Variations on a Fugue by J.S. Bach

Imitation has been a staple of western music since the Renaissance.  It involves repeating a musical gesture in a new part and is basically a quick and easy way to lengthen your music without having to come up with a whole new melody.

The simplest and most common example is the round, which most of us probably sang in elementary school - Frère Jacques and the like.  On the other end of the spectrum is the fugue, with 3 to 5 or more parts and a list of rules about a mile long.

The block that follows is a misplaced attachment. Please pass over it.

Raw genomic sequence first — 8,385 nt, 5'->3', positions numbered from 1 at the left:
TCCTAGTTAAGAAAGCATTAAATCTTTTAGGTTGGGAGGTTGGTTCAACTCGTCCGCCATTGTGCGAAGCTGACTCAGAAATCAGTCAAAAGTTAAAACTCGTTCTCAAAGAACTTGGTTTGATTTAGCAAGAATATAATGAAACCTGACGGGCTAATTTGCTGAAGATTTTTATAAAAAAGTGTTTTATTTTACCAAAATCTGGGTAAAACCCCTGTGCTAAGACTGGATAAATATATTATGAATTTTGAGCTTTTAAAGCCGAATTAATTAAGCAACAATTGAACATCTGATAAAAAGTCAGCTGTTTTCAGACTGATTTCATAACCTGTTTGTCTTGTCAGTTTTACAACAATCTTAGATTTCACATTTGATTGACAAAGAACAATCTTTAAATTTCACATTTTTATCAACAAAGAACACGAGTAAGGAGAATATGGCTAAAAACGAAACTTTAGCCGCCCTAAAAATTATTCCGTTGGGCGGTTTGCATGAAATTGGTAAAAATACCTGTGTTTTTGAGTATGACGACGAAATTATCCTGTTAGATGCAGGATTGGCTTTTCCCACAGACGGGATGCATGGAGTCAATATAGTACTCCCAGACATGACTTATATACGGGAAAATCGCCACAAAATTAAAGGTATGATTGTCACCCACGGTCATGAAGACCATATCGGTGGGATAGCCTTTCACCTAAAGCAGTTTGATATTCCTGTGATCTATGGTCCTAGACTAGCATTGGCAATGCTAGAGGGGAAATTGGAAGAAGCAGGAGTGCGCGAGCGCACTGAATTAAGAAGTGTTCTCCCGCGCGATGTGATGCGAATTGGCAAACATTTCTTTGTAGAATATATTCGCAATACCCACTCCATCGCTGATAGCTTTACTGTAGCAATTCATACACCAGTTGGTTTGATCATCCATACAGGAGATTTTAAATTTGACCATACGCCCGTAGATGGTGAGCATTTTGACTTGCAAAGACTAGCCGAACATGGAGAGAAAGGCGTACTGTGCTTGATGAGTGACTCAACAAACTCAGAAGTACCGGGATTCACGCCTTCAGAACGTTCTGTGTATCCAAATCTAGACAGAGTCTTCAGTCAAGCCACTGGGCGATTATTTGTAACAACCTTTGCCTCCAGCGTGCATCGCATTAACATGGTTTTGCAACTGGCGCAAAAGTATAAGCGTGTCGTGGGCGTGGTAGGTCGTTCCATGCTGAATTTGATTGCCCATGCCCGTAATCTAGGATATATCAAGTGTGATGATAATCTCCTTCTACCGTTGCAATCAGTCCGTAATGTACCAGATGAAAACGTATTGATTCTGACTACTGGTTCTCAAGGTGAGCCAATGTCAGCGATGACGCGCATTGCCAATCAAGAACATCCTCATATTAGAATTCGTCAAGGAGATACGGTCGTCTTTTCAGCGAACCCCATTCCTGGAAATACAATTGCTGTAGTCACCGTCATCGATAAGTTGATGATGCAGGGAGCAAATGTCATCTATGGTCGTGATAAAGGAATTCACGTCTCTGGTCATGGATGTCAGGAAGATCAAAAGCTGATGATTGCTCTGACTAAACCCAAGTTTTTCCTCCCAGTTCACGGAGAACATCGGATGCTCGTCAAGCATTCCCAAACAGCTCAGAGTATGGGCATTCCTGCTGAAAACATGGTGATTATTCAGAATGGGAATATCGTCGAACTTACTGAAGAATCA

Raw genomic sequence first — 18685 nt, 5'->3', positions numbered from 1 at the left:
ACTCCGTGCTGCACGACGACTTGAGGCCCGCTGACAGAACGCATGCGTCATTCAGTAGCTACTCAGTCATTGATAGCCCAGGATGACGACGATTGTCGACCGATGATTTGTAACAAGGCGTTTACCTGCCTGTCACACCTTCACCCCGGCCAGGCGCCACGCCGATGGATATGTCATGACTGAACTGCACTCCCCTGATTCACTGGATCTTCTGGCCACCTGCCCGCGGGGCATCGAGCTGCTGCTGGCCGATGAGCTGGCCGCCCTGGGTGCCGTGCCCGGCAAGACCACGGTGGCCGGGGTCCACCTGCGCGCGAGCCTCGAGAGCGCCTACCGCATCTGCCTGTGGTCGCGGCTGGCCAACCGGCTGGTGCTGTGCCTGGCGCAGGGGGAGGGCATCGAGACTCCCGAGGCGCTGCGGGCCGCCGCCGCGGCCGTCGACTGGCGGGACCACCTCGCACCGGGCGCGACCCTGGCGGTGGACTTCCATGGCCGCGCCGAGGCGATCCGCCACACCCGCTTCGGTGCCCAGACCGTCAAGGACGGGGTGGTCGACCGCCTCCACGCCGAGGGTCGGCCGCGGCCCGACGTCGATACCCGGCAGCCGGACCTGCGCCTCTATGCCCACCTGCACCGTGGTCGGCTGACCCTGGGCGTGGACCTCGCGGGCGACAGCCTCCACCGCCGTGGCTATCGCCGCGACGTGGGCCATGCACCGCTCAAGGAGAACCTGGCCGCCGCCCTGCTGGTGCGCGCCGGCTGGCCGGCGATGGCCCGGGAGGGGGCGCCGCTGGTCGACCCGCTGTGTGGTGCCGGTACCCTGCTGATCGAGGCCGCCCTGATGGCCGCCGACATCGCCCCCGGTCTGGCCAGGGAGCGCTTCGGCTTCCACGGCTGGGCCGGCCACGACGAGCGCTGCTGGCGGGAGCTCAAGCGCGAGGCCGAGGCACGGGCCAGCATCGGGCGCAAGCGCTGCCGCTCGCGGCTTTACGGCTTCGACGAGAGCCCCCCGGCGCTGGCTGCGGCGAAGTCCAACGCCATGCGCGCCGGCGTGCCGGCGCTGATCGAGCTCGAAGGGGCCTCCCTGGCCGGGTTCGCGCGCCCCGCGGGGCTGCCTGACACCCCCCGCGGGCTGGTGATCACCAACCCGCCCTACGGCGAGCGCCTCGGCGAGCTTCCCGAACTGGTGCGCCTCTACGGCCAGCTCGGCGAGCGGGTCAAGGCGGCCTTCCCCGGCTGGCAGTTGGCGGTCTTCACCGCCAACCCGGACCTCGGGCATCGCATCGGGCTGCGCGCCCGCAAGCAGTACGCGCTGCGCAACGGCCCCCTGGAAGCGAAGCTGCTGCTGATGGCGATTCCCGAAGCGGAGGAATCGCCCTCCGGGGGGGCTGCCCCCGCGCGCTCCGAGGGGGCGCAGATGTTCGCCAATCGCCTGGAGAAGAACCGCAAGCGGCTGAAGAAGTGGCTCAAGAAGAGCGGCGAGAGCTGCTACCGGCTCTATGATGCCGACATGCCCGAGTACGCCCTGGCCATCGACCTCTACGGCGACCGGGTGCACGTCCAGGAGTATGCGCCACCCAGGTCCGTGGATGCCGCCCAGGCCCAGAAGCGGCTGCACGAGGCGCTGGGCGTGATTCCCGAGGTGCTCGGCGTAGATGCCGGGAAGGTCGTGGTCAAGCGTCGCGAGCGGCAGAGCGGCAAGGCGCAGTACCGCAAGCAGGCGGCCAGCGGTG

One day while working in the music studios at UC Santa Cruz, I had the idea to use imitation in a different way.  From my original program notes:

Variations on a Fugue by J.S. Bach uses a technique I call imitative processing.  I began with only two melodies and then processed each of them in turn, using delay, pitch shifting, granular synthesis, and many other techniques.  For this project I could think of no better sound source than the music by the master if imitation himself, J.S. Bach.

The original parts from the fugue were performed by Peter Koht on guitar.  Variations was premiered on April 19, 2003 in Santa Cruz, CA.

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